In Abramson v. Newlink Genetics Corp., on the other hand, the Court held that the plaintiff plausibly pled an actionable opinion regarding clinical trials where the opinion—all major studies show survival rates of at most 20 months—implied the fact that no credible studies found survival rates higher than 20 months and where the speaker allegedly knew studies had.  965 F.3d at 176-78.


The actual statements at issue, not plaintiffs’ interpretations of them, matter

Appellate courts refused to accept plaintiffs’ interpretations of challenged statements as true and, instead, analyzed what the statements actually said to determine that defendants did not make false statements.  See In re Liberty Tax, Inc. Sec. Litig., 828 F. App’x 747, 752-53 (2d Cir. 2020) (rejecting plaintiff’s claims of falsity after “comparing the allegations . . . to the substance” of the actual statements); see also Colbert v. Rio Tinto PLC, 824 F. App’x 5, 10-11 (2d Cir. 2020) (same when reading company’s disclosures “in context” and not what plaintiff claimed they “purport to state”); Yan, 973 F.3d at 31-32 (similar).


Immaterial puffery

Appellate courts affirmed dismissals at the pleading stage where challenged statements were nothing more than immaterial puffery on which no reasonable investor would rely.  See, e.g., Liberty Tax, 828 F. App’x at 750-51 (affirming dismissal because company’s statement that it successfully evaluated its compliance program did not describe “when” or “how” the work was done and provided “no qualitative assurances and affirmative guarantees”).  Defendants successfully invoked this defense to protect statements touting the results of medical clinical trials.  See Abramson, 965 F.3d at 173-74 (affirming dismissal where company described drug trials as “encouraging” and “an improvement”); Yan, 973 F.3d at 32-33 (same regarding “compelling clinical data” for a “breakthrough product”).


Protected forward-looking statements

Defendants also obtained dismissals that appellate courts affirmed where plaintiffs challenged forward-looking statements that were accompanied by meaningful risk factors. See Yan, 973 F.3d at 34-35 (company explained its “expectations” for clinical research but also risks that can cause results to differ); Heinze v. Tesco Corp., 971 F.3d 475, 483-84 (5th Cir. 2020) (company’s financial “projections” and “forecasts” were followed by risks that can affect the accuracy of them).  But boilerplate risk factors do not protect these statements.  See Jaroslawicz, 962 F.3d at 714-15 (holding “generic” risk factors about regulatory review of merger that “omitted company-specific detail” did not satisfy the safe harbor), petition for cert. filed, No. 20-678 (Nov. 15, 2020).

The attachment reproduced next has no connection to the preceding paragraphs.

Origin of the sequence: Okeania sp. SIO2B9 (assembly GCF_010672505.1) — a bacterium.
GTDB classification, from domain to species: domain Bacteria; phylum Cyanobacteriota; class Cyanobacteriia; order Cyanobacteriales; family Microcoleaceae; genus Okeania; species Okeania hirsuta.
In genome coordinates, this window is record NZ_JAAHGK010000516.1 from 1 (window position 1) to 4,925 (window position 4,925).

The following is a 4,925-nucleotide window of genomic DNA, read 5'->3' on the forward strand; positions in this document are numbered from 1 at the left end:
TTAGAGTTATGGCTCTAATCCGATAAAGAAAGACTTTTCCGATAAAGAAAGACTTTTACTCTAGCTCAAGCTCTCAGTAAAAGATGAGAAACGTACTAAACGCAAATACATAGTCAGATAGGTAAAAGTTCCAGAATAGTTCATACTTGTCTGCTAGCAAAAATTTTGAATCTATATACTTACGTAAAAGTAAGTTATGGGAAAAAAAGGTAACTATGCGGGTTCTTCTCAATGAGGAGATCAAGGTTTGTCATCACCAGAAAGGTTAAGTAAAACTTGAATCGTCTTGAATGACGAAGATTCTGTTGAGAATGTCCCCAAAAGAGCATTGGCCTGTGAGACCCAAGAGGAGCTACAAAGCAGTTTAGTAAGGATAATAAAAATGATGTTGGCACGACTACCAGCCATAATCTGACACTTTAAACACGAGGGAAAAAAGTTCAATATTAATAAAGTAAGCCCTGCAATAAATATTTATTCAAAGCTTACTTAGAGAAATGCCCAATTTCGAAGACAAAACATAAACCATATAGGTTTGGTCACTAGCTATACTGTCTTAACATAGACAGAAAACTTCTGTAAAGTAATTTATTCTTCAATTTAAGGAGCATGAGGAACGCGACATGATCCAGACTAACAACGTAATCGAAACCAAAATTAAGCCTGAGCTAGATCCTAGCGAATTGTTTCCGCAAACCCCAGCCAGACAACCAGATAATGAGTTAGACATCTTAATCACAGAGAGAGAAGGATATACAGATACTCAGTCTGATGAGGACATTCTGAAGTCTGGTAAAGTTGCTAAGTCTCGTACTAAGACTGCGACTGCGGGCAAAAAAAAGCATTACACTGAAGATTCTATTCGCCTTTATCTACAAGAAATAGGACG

Corporate mismanagement is not fraud

While plaintiffs often sue immediately after poor financial results or once a business strategy proves unsuccessful, courts reiterated that a bad business decision is not enough to adequately plead fraud.  See Colbert, 824 F. App’x at 10 (affirming grant of motion to dismiss and stating that an “unwise” investment “is not, standing alone, enough to render the statement” misleading); In re Newell Brands, Inc. Sec. Litig., — F. App’x —-, 2020 WL 7040968, at *6 (3d Cir. Dec. 1, 2020) (same and stating “[b]ad business decisions, without more, do not constitute federal securities fraud”).


III.    Appellate Decisions on Pleading Scienter

Plaintiffs must clear a challenging hurdle in asserting a securities fraud claim—pleading a strong inference of scienter. To establish a claim under Section 10(b) and Rule 10b-5, a plaintiff must allege that the defendant acted with scienter, the intent to deceive, manipulate, or defraud, or at least severe recklessness. Scienter must be pled with factual particularity, and the Supreme Court has held that the inference of scienter must be at least as compelling as any opposing inference.


Recent appellate cases highlight some of the interesting scienter issues being addressed by the courts.


The theory of fraudulent intent must make sense